Note: This story was updated at 8:45 a.m. July 7.
Oak Ridge has received a state transportation grant of more than $900,000, and it will be used to complete sidewalks along the south side of Oak Ridge Turnpike between Illinois Avenue and Fairbanks Road, officials said Wednesday.
The $927,021.40 Multimodal Access Grant is from the Tennessee Department of Transportation.
It’s one of 14 grants worth a total of about $10.3 million awarded this year, according to information from TDOT. Other cities receiving grants in the Knoxville area were Lenoir City—$899,394.30 for an SR2/Broadway Multimodal Access Project—and Gatlinburg—$396,036 for US 321 Safety Upgrades and Trolley Stop.
In Oak Ridge, the grant will be used to help build a continuous sidewalk on the south side of the Turnpike from Illinois to Fairbanks.
The current standard requires sidewalks in front of new buildings when they face the Turnpike. So, there are short stretches of new sidewalks in front of The Donut Palace and Zaxby’s restaurant, both relatively new businesses, interspersed with sections of no sidewalks in front of Martin Funeral Home and First Presbyterian Church between Lafayette Drive and Division Road.
“That fragmented sidewalk system doesn’t make people comfortable to walk,” said Kathryn Baldwin, Oak Ridge Community Development director. “It will connect those missing links.”
It’s not clear when the work will start. The project still has to be budgeted and put out for bid.
That sidewalk work will dovetail well with intersection improvements planned on Oak Ridge Turnpike at Tulane Avenue and Division Road, Baldwin said. That project for signal upgrades for pedestrians has been approved by Oak Ridge City Council and is funded by a $432,000 TDOT grant. The improvements, which require a 20 percent local match of roughly $108,000, will include marked crosswalks, ramps, and upgrades to help pedestrians.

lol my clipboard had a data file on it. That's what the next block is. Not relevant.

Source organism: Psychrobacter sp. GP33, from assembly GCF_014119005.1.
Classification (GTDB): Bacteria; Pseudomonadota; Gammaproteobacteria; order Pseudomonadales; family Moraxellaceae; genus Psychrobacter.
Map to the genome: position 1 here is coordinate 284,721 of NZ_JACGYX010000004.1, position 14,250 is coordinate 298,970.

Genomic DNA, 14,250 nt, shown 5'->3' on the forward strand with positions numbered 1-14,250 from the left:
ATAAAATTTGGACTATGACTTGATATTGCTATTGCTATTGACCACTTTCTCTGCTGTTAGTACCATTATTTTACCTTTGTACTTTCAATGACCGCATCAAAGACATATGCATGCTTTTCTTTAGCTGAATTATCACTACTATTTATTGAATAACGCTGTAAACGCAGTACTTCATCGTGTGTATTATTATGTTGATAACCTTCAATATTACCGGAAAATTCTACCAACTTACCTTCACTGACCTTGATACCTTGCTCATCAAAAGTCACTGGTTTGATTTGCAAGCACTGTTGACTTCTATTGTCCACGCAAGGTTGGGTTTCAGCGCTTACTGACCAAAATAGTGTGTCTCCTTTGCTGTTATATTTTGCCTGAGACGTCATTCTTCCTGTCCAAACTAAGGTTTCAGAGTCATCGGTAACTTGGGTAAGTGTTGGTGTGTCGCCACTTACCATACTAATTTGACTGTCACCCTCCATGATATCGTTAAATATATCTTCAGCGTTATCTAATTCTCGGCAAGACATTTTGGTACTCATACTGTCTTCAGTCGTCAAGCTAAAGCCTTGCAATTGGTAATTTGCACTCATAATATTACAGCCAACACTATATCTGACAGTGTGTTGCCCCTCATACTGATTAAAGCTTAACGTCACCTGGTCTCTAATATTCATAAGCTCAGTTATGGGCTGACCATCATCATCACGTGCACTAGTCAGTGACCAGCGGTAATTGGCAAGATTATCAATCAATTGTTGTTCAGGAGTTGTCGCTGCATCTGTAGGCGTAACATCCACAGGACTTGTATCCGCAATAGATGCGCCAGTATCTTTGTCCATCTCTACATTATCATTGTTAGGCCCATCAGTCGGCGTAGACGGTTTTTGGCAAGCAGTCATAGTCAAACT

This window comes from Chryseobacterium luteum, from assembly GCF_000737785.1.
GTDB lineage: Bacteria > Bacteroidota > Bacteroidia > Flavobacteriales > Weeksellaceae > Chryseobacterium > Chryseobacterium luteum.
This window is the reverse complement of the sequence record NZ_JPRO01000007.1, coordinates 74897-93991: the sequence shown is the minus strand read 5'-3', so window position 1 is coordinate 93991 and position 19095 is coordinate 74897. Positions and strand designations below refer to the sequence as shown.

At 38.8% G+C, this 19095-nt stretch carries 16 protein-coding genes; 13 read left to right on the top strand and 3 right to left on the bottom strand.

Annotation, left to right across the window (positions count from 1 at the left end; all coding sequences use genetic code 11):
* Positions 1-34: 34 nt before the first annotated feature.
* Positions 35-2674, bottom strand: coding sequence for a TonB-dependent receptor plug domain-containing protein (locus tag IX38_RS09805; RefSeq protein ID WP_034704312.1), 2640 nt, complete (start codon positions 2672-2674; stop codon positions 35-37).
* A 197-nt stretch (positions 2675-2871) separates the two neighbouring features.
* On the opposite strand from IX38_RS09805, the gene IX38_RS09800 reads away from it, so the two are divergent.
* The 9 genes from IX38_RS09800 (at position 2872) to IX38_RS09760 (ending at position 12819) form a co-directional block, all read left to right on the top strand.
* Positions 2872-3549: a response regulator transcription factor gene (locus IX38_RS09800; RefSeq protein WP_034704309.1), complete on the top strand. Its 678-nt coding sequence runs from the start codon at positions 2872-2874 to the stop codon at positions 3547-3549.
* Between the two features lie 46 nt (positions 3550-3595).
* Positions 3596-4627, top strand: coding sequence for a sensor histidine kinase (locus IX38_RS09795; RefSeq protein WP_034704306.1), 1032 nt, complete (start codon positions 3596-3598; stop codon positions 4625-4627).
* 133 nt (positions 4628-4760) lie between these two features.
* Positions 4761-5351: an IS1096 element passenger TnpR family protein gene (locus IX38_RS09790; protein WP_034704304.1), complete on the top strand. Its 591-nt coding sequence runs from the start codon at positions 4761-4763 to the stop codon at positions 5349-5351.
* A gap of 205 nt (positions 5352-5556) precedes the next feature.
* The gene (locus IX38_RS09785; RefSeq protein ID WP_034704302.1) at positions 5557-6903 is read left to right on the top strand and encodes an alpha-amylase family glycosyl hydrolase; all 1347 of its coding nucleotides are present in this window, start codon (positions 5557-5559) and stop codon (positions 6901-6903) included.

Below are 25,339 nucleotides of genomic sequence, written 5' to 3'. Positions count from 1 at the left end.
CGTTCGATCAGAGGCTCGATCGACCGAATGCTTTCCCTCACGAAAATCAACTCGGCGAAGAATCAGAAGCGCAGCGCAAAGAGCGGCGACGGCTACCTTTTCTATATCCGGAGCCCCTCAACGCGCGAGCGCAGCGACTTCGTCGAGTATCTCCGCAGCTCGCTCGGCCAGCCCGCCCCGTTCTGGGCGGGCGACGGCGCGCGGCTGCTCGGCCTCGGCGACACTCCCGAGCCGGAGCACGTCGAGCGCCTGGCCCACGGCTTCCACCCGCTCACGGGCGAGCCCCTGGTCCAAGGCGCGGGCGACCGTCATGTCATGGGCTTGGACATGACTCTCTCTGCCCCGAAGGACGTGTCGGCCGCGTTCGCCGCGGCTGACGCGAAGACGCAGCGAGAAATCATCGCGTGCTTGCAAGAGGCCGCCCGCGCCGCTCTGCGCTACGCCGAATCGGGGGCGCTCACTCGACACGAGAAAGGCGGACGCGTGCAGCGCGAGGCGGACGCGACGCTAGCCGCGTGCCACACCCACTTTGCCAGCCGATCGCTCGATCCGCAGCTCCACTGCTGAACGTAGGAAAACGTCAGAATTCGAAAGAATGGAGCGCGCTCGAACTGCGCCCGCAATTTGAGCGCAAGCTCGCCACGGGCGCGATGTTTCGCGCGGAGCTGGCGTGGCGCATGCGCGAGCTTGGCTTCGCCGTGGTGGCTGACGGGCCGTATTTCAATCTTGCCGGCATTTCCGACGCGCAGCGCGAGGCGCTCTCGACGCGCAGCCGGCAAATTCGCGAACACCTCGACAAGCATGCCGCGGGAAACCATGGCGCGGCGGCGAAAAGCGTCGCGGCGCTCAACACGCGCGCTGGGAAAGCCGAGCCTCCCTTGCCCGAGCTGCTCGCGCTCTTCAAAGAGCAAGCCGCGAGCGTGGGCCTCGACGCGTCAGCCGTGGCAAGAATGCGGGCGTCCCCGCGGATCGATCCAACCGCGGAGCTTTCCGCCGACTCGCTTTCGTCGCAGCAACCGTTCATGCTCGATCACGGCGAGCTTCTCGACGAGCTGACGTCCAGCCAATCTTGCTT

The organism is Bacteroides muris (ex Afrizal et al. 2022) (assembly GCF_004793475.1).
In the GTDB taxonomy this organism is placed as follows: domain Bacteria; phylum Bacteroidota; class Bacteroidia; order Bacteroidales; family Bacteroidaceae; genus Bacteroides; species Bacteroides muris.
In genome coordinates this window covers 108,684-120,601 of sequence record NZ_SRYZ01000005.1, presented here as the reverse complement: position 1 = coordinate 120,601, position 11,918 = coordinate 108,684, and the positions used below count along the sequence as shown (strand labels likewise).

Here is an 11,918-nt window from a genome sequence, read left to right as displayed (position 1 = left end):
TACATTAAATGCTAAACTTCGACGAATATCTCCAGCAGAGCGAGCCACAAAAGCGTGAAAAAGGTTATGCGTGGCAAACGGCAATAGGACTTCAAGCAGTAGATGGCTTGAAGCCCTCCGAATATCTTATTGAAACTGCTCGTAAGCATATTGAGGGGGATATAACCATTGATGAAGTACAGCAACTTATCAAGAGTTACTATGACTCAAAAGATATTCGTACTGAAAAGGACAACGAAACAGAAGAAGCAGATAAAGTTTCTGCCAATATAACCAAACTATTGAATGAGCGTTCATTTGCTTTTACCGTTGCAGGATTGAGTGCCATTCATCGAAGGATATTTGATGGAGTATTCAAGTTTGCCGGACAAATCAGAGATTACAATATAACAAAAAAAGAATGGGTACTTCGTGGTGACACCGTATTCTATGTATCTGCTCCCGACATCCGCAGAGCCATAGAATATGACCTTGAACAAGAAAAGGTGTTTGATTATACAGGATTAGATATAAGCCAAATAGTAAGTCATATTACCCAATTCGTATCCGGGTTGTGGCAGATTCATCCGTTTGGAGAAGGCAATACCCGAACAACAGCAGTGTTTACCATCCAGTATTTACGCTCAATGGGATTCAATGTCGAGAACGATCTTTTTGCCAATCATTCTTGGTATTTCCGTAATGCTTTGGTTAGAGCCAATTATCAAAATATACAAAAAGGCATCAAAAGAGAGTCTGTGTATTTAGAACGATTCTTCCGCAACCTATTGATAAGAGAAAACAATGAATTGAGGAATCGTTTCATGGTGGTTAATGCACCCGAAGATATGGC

Together, the planned improvements will help pedestrians cross from Methodist Medical Center on the north side of Oak Ridge Turnpike to the south side, where there are more medical facilities and restaurants, among other businesses. The improvements will also help connect the new Main Street Oak Ridge development at the former Oak Ridge Mall to the north side of the Turnpike and the high school.
Main Street Oak Ridge, the mixed-use redevelopment of the 58-acre mall site, is going to have lots of pedestrian connectivity, Baldwin said. Encouraging people to walk is good for the economy and people’s health, she said.
“I’m really excited,” Baldwin said. “The money’s been available, and we’ve been able to apply for it to improve our pedestrian activity and connectivity.”
The city submitted the Multimodal Access Grant application in December.
See the list of 2016 TDOT Multimodal Access Grant final awards here: 2016 TMAG Final Awards.
More information will be added as it becomes available.
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